Raising Cane

A Lakeland sugarcane plantation and mill is steeped in family tradition and both sweet and harrowing history
Nature 02
Olivia Stewart cuts cane outside of Oxbow Rum Distillery.

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Pointe Coupée Parish
Parish seat
New Roads


From Easter until sugarcane harvest, the 19th-century bell in front of the Alma General Store in Lakeland rings twice each day. The first bell, at 7 a.m., signals the start of the day for the 400 men and women who work at Alma Plantation during sugarcane grinding, an annual season that begins in mid-September and lasts, on average, 100 days. The second bell, at 12:30 p.m., rings to signal the end of lunch. During harvest, an old Mississippi River steamboat whistle blows at morning, noon, and night. All of this happens simply for the sake of tradition.

The past permeates the present at Alma, one of eleven sugar mills in Louisiana and the only remaining mill that cultivates its own cane fields. It’s also the only working plantation in Louisiana that maintains its original layout, which includes 3,000 total acres, 2,500 of which produce sugarcane. Roughly 60,000 acres of cane harvested from Louisiana farms pass through Alma’s mill each season, meaning that Alma produces, annually, an average of 500 million pounds of sugar.

Out of the General Store — an amalgamation of restaurant, sundry, and museum — step two Central American workers. Olvia Stewart calls out to them in Spanish, a brief exchange that leaves all three laughing. Some of the migratory workers here live in cottages built in the 1920s and 1930s on the site of cabins where enslaved people once lived.

“Neither sugar nor rum would exist without slavery,” Stewart says. Through Alma’s fields, cane knife in hand, she relays Alma’s history, particularly its connection to the slave trade in the West Indies. Rather than shield the past from those who visit the plantation on tours, Stewart focuses on this painful history to acknowledge those who worked and lived here against their will. She pauses before the plantation’s cemetery, still used by two local African American congregations. “I want to make sure that those buried here and all their ancestors are honored for the role they played in making Alma what it is today.”

Alma and what it has become — namely, Louisiana’s top sugar producer — is inseparable from Stewart’s own story. First mapped in the 1790s, this land in Pointe Coupée that thrives in the alluvial crescent between the Mississippi and Atchafalaya rivers has been in her family since 1859. Stewart grew up near the workers cottages and left in 2006 to study, ultimately earning a master’s degree in art business from Sotheby’s Institute of Art in London. Later, she moved to Manhattan and maintained a career in the art world. At the start of the global pandemic, she and Revel Griffith, now her husband, returned to Alma and started working in the distillery — originally Cane Land, later Three Roll Estate and newly renamed Oxbow Rum Distillery in Baton Rouge. They didn’t know where it would lead them, but both were eager to learn the inner workings of rum making. Then came Hurricane Ida in 2021.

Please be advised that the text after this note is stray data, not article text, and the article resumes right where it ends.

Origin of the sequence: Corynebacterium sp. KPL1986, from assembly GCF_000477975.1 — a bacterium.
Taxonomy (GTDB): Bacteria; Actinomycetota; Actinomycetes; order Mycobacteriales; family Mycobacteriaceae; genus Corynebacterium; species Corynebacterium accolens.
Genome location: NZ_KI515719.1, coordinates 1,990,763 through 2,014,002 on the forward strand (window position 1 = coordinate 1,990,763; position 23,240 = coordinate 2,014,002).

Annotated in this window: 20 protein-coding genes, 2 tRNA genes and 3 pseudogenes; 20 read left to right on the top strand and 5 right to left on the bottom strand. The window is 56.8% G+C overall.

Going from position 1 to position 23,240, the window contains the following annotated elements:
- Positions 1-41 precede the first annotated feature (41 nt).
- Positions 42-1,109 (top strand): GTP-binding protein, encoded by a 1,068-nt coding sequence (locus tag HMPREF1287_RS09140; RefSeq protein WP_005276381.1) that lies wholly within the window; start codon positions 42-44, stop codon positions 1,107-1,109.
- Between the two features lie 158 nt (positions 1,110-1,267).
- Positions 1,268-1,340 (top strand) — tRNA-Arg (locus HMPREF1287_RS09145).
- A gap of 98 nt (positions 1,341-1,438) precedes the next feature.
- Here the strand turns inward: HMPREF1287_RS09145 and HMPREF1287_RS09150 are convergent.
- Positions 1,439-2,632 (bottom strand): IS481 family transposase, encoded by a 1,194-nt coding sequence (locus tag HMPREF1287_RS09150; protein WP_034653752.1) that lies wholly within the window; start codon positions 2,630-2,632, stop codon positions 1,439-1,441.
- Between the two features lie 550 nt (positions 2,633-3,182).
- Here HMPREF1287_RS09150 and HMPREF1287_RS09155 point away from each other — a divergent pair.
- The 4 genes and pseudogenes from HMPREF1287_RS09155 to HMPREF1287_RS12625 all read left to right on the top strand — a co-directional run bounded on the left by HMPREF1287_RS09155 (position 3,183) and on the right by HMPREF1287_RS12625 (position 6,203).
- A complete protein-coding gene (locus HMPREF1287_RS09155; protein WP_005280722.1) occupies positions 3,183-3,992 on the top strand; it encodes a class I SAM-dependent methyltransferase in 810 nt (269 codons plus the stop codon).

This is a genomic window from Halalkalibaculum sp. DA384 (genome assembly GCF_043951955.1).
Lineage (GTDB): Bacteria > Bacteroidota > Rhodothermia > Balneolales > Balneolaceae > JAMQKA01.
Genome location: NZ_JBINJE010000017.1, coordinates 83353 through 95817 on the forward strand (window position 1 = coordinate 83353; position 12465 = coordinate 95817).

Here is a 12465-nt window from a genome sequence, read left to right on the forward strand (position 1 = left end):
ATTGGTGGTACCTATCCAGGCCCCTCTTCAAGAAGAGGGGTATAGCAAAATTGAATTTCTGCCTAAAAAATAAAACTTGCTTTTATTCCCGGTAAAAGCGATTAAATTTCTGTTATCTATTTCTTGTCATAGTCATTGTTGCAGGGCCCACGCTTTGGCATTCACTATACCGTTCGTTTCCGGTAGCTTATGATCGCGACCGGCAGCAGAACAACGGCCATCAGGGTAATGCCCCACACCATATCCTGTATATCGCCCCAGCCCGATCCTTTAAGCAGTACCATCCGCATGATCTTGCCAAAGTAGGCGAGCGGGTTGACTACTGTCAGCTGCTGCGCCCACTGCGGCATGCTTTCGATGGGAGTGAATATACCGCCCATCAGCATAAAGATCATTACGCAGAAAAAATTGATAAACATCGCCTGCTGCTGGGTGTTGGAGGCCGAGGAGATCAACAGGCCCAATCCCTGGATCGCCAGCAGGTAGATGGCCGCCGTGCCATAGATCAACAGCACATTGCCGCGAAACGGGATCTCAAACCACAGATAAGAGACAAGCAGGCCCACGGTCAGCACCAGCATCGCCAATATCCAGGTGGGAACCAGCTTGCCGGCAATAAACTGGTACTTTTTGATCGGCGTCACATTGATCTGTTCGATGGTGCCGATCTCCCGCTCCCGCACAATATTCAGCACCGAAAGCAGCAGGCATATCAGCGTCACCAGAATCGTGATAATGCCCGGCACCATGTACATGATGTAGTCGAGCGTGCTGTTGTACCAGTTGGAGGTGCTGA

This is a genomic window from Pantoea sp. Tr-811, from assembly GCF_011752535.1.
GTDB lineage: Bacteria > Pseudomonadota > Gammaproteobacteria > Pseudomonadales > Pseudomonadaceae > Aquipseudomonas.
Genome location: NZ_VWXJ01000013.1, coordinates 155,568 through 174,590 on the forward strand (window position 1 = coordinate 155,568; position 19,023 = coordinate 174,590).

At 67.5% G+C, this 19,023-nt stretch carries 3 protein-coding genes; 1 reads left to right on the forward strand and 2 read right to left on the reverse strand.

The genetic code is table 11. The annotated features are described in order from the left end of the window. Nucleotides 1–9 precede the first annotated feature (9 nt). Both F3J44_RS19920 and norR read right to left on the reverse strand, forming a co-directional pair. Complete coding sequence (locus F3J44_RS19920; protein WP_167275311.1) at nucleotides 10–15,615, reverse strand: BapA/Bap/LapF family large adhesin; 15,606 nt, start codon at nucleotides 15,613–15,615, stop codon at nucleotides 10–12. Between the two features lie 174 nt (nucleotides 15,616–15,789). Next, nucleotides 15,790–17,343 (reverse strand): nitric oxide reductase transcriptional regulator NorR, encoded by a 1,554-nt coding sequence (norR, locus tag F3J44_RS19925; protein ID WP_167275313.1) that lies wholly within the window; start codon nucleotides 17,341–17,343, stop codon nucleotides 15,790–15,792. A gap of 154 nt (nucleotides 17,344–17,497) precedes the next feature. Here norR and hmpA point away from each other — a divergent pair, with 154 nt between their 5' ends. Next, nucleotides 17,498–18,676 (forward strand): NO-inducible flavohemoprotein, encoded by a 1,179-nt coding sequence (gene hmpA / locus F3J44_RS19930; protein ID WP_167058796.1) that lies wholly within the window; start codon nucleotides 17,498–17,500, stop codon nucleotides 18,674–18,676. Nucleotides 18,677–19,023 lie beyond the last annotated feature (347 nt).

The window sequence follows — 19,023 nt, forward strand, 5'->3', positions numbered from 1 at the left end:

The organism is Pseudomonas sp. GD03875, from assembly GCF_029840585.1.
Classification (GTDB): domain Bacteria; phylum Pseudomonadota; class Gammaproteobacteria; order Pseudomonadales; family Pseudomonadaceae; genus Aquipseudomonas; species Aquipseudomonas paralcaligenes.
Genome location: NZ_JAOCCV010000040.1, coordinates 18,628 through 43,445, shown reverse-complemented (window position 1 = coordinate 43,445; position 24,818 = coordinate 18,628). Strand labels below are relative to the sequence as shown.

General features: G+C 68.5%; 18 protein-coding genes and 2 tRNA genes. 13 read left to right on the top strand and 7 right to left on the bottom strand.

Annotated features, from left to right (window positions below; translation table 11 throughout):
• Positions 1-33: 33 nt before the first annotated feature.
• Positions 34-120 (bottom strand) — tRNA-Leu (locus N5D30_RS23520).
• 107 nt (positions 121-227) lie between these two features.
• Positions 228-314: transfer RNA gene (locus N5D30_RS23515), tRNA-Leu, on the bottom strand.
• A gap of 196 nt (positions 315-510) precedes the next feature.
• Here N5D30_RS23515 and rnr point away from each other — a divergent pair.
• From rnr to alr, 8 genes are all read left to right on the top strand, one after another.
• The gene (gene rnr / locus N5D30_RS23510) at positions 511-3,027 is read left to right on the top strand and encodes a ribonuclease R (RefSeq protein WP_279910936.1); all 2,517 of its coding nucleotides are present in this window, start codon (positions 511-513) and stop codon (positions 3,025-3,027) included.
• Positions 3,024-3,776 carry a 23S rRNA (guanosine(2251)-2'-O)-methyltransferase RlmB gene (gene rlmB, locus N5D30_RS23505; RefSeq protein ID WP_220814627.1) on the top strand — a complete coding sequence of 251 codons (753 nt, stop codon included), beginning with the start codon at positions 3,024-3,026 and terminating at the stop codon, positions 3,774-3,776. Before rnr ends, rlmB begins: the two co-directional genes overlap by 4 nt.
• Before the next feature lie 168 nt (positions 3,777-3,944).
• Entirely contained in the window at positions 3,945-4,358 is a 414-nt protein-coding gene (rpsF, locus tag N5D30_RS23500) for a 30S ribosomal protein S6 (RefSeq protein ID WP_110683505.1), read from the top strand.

“That was a pivotal moment,” Stewart says. “Ida got me to see that the land in Louisiana is what we thrive off. And the land is disappearing.”

She set new goals. “The vision is to be the most authentic and highest quality craft rum brand in the country,” she says. Proximity between Alma Plantation and Oxbow Rum Distillery are key to this. “A lot of sugar production is a race against time,” Stewart says, noting that microbial activity causes cane juice to change as soon as it is pressed. The longer the distance between mill and distillery means that more changes occur, thereby decreasing the quality of juice. Six hours after pressing, she notes, sucrose molecules break down and the juice spoils. Shipping between Alma and Oxbow Rum Distillery only takes 20 minutes and ensures that the distillery meets its slogan, “Cane to Glass.”

In 1990, when Stewart was growing up at Alma, there were 18 sugar mills in Louisiana. With that number nearly cut in half, and with storms always at the back of her mind, Stewart works with new urgency. She does so, she says, for her family and for the legacy of Alma. Her return has also given her a deeper understanding of Louisiana and its potentials. She says, “We want to put Louisiana on the rum map and do for this state what bourbon has done for Kentucky.”


Did you know?
The sugar industry in Louisiana began in 1751, when Jesuit priests first successfully cultivated sugarcane in New Orleans, according to the LSU AgCenter. An LSU Libraries exhibition about the history of sugarcane production in Louisiana curated by Christina Riquelmy and Debra Currie notes that by 1795, the Étienne de Boré Plantation, now Audubon Park in New Orleans, produced about 100,000 pounds of sugar. Other Louisiana planters soon began to cultivate sugarcane, and within several years, the New Orleans sugarcane industry shipped more than 550,000 pounds of sugar. By 1801, Louisiana was home to 75 sugar mills.

Sugarcane remains big business. In 2021, Jim Simon of the American Sugarcane League wrote, “Every load of cane that rumbled down Highway 90, 308, 70, 182 or 31 was carrying $4,000 of economic impact for our community.”

Oxbow Rum Distillery is the first in Louisiana to make agricole-style rhum made popular in Martinique. “I’d love for other producers to also call it Rhum Louisiane so that we can all work on a designation together,” she says. “But whatever the name is for all of us, I want to start something specific to Louisiana and put it on the map as far as the rum industry goes.”


Categories: Around The State, History